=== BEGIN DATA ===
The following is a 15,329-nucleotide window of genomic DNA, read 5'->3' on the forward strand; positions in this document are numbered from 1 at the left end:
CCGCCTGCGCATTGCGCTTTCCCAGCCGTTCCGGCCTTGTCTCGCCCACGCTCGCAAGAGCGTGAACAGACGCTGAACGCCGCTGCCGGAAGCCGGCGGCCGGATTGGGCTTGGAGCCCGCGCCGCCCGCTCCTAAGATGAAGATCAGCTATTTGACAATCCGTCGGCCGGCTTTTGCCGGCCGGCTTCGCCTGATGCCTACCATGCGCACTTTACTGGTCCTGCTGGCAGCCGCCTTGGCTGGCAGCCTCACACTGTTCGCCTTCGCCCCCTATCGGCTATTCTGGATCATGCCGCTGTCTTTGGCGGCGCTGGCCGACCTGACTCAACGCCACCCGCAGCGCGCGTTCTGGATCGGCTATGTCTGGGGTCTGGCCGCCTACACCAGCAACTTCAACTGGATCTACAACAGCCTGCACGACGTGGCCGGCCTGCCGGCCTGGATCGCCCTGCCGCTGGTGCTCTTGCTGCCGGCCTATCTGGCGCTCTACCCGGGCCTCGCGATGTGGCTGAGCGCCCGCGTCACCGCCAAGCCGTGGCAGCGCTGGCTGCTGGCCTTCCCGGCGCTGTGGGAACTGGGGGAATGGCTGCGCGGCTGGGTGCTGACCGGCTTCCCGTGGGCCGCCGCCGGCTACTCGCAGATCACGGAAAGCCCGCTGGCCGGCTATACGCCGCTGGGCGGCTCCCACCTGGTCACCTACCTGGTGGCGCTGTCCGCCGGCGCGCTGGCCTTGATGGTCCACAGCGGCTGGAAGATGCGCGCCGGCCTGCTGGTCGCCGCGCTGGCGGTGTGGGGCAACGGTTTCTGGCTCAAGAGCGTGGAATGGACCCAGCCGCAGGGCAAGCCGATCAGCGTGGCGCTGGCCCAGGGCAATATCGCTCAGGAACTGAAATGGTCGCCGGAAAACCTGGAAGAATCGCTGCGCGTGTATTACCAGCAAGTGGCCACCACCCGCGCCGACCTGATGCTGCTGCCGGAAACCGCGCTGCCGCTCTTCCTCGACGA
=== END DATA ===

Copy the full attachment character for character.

The following is a 15,329-nucleotide window of genomic DNA, read 5'->3' on the forward strand; positions in this document are numbered from 1 at the left end:
CCGCCTGCGCATTGCGCTTTCCCAGCCGTTCCGGCCTTGTCTCGCCCACGCTCGCAAGAGCGTGAACAGACGCTGAACGCCGCTGCCGGAAGCCGGCGGCCGGATTGGGCTTGGAGCCCGCGCCGCCCGCTCCTAAGATGAAGATCAGCTATTTGACAATCCGTCGGCCGGCTTTTGCCGGCCGGCTTCGCCTGATGCCTACCATGCGCACTTTACTGGTCCTGCTGGCAGCCGCCTTGGCTGGCAGCCTCACACTGTTCGCCTTCGCCCCCTATCGGCTATTCTGGATCATGCCGCTGTCTTTGGCGGCGCTGGCCGACCTGACTCAACGCCACCCGCAGCGCGCGTTCTGGATCGGCTATGTCTGGGGTCTGGCCGCCTACACCAGCAACTTCAACTGGATCTACAACAGCCTGCACGACGTGGCCGGCCTGCCGGCCTGGATCGCCCTGCCGCTGGTGCTCTTGCTGCCGGCCTATCTGGCGCTCTACCCGGGCCTCGCGATGTGGCTGAGCGCCCGCGTCACCGCCAAGCCGTGGCAGCGCTGGCTGCTGGCCTTCCCGGCGCTGTGGGAACTGGGGGAATGGCTGCGCGGCTGGGTGCTGACCGGCTTCCCGTGGGCCGCCGCCGGCTACTCGCAGATCACGGAAAGCCCGCTGGCCGGCTATACGCCGCTGGGCGGCTCCCACCTGGTCACCTACCTGGTGGCGCTGTCCGCCGGCGCGCTGGCCTTGATGGTCCACAGCGGCTGGAAGATGCGCGCCGGCCTGCTGGTCGCCGCGCTGGCGGTGTGGGGCAACGGTTTCTGGCTCAAGAGCGTGGAATGGACCCAGCCGCAGGGCAAGCCGATCAGCGTGGCGCTGGCCCAGGGCAATATCGCTCAGGAACTGAAATGGTCGCCGGAAAACCTGGAAGAATCGCTGCGCGTGTATTACCAGCAAGTGGCCACCACCCGCGCCGACCTGATGCTGCTGCCGGAAACCGCGCTGCCGCTCTTCCTCGACGA